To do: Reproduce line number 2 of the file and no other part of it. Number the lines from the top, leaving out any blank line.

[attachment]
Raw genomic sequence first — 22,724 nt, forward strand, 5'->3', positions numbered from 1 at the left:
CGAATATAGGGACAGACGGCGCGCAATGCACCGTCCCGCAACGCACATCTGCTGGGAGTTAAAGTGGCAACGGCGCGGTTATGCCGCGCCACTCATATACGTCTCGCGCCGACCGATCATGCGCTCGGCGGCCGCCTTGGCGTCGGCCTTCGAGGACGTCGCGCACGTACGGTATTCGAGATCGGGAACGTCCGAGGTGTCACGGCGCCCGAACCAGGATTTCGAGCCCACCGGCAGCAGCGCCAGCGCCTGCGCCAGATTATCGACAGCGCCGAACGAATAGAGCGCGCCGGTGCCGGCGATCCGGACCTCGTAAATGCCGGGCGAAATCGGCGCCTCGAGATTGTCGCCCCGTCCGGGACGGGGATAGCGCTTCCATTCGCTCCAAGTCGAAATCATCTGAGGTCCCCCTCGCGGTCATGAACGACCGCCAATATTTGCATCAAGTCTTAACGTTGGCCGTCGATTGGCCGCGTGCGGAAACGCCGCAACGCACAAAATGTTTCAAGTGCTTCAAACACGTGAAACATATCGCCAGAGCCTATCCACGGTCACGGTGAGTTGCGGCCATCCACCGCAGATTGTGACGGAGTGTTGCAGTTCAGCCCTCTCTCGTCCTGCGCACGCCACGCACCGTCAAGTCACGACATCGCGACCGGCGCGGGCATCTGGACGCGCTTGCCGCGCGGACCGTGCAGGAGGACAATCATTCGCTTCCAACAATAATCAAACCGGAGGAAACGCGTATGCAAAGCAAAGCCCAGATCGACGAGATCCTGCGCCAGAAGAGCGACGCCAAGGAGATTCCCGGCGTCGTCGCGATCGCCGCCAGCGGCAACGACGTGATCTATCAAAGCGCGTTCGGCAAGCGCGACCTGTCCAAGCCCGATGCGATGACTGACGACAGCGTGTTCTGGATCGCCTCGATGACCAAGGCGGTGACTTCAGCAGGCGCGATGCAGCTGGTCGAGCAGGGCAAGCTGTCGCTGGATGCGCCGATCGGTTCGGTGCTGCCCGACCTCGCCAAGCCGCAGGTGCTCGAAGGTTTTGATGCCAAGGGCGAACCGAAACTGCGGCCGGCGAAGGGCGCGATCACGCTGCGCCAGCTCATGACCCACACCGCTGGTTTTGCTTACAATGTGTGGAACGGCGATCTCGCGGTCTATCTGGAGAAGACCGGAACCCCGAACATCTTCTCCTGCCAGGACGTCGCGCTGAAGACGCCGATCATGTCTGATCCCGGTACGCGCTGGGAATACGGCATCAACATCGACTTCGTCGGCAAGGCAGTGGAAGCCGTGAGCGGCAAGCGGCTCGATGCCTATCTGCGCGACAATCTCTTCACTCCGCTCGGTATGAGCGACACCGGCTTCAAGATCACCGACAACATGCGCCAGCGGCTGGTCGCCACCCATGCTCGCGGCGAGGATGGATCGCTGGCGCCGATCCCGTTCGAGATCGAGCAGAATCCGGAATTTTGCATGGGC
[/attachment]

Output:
CGAATATAGGGACAGACGGCGCGCAATGCACCGTCCCGCAACGCACATCTGCTGGGAGTTAAAGTGGCAACGGCGCGGTTATGCCGCGCCACTCATATACGTCTCGCGCCGACCGATCATGCGCTCGGCGGCCGCCTTGGCGTCGGCCTTCGAGGACGTCGCGCACGTACGGTATTCGAGATCGGGAACGTCCGAGGTGTCACGGCGCCCGAACCAGGATTTCGAGCCCACCGGCAGCAGCGCCAGCGCCTGCGCCAGATTATCGACAGCGCCGAACGAATAGAGCGCGCCGGTGCCGGCGATCCGGACCTCGTAAATGCCGGGCGAAATCGGCGCCTCGAGATTGTCGCCCCGTCCGGGACGGGGATAGCGCTTCCATTCGCTCCAAGTCGAAATCATCTGAGGTCCCCCTCGCGGTCATGAACGACCGCCAATATTTGCATCAAGTCTTAACGTTGGCCGTCGATTGGCCGCGTGCGGAAACGCCGCAACGCACAAAATGTTTCAAGTGCTTCAAACACGTGAAACATATCGCCAGAGCCTATCCACGGTCACGGTGAGTTGCGGCCATCCACCGCAGATTGTGACGGAGTGTTGCAGTTCAGCCCTCTCTCGTCCTGCGCACGCCACGCACCGTCAAGTCACGACATCGCGACCGGCGCGGGCATCTGGACGCGCTTGCCGCGCGGACCGTGCAGGAGGACAATCATTCGCTTCCAACAATAATCAAACCGGAGGAAACGCGTATGCAAAGCAAAGCCCAGATCGACGAGATCCTGCGCCAGAAGAGCGACGCCAAGGAGATTCCCGGCGTCGTCGCGATCGCCGCCAGCGGCAACGACGTGATCTATCAAAGCGCGTTCGGCAAGCGCGACCTGTCCAAGCCCGATGCGATGACTGACGACAGCGTGTTCTGGATCGCCTCGATGACCAAGGCGGTGACTTCAGCAGGCGCGATGCAGCTGGTCGAGCAGGGCAAGCTGTCGCTGGATGCGCCGATCGGTTCGGTGCTGCCCGACCTCGCCAAGCCGCAGGTGCTCGAAGGTTTTGATGCCAAGGGCGAACCGAAACTGCGGCCGGCGAAGGGCGCGATCACGCTGCGCCAGCTCATGACCCACACCGCTGGTTTTGCTTACAATGTGTGGAACGGCGATCTCGCGGTCTATCTGGAGAAGACCGGAACCCCGAACATCTTCTCCTGCCAGGACGTCGCGCTGAAGACGCCGATCATGTCTGATCCCGGTACGCGCTGGGAATACGGCATCAACATCGACTTCGTCGGCAAGGCAGTGGAAGCCGTGAGCGGCAAGCGGCTCGATGCCTATCTGCGCGACAATCTCTTCACTCCGCTCGGTATGAGCGACACCGGCTTCAAGATCACCGACAACATGCGCCAGCGGCTGGTCGCCACCCATGCTCGCGGCGAGGATGGATCGCTGGCGCCGATCCCGTTCGAGATCGAGCAGAATCCGGAATTTTGCATGGGC